I glassed the area ahead of me to see if anything was on the move. All that crossed my view was a small flock of sparrows and another northern harrier flying low over the marsh. The stiff winds coming off of the gulf aided at keeping the mosquitoes at bay, which was a blessing, because normally they would be viscious.

On the ground all along the edges of the boardwalk were the holes of fiddler crabs, which even though there is no water present are still active. The only live ones that I saw were just inside the quarter-sized entry hole and would immediately disappear into their tunnels upon seeing me. I jumped off of the boardwalk and began walking where once was not possible.

Scattered everywhere were the sun-bleached shells, claws, etc. of blue crabs that had once thrived here.

There were so many it gave the appearance of a bone yard. Some were still whole and intact, while other had been ravaged by predators that took advantage during this drought to feast on the stranded, exposed crabs. Seems I was not the only one that was taking advantage the dryness that surrounded me. I collected some of the more pristine ones to use as yet another educational tool for my grand-daughter.

As I walked I discovered a trail of tracks left by one of the local coyotes. I followed the trail which eventually led to one of the many areas of clustered reed that is found here. It would not surprise me at all if these canines, along with bobcats and other mammals were taking advantage of these spots for prey and to use as a hideaway for resting. Because when you think about it now that there is no water I’m sure that all makes a models of rodents that inhabit the surrounding fields are also trekking through here attracted to these reed beds, which in turn attracts predators.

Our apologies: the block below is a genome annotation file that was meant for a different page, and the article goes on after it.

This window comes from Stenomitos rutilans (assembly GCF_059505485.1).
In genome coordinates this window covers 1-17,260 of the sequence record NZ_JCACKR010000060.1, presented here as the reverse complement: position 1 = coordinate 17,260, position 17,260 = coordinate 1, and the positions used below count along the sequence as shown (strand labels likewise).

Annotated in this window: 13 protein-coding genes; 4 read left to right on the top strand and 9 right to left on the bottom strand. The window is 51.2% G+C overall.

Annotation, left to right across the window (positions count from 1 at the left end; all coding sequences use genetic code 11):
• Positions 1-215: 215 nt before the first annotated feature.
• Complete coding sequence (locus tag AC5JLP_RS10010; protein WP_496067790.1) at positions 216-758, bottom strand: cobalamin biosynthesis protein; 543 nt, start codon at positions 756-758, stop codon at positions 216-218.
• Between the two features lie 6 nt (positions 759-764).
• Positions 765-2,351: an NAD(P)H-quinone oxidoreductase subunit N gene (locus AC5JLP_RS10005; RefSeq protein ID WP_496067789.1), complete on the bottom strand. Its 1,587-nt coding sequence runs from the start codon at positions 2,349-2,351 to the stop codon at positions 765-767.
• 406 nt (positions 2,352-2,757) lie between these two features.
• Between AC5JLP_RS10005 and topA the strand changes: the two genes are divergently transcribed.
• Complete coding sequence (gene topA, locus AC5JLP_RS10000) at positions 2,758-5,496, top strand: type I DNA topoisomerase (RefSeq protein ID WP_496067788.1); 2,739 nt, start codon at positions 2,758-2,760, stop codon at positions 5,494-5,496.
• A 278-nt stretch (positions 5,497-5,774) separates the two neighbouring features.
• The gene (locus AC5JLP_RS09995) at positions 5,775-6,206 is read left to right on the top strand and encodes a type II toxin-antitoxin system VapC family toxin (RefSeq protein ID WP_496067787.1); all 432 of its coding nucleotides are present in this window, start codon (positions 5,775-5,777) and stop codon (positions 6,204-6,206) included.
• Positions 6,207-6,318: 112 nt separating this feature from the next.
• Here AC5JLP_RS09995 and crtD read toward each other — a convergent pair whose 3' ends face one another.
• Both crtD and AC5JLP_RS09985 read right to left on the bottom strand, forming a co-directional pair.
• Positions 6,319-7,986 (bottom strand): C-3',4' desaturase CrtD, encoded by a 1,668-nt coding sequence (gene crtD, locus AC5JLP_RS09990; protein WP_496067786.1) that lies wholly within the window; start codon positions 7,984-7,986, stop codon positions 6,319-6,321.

I found one track that was large measuring about 3 ½ inches in length (from tip of claws to edge of rear pad) and about 2 ½ inches in width. Quite impressive.

I began to notice that the day was coming to a close and wished I had gotten here earlier so that I could explore even further. Hopefully in the coming weeks I will be able to return and take up where this post leaves off.

*(see my posts about bobcats in this area here, here, here, and here.)

*(see my other posts about the loggerhead shrike here, and here.)


(1) Terres, John K. 1991. The Audubon Society Encyclopedia of North American Birds. New Jersey.: Wing Books.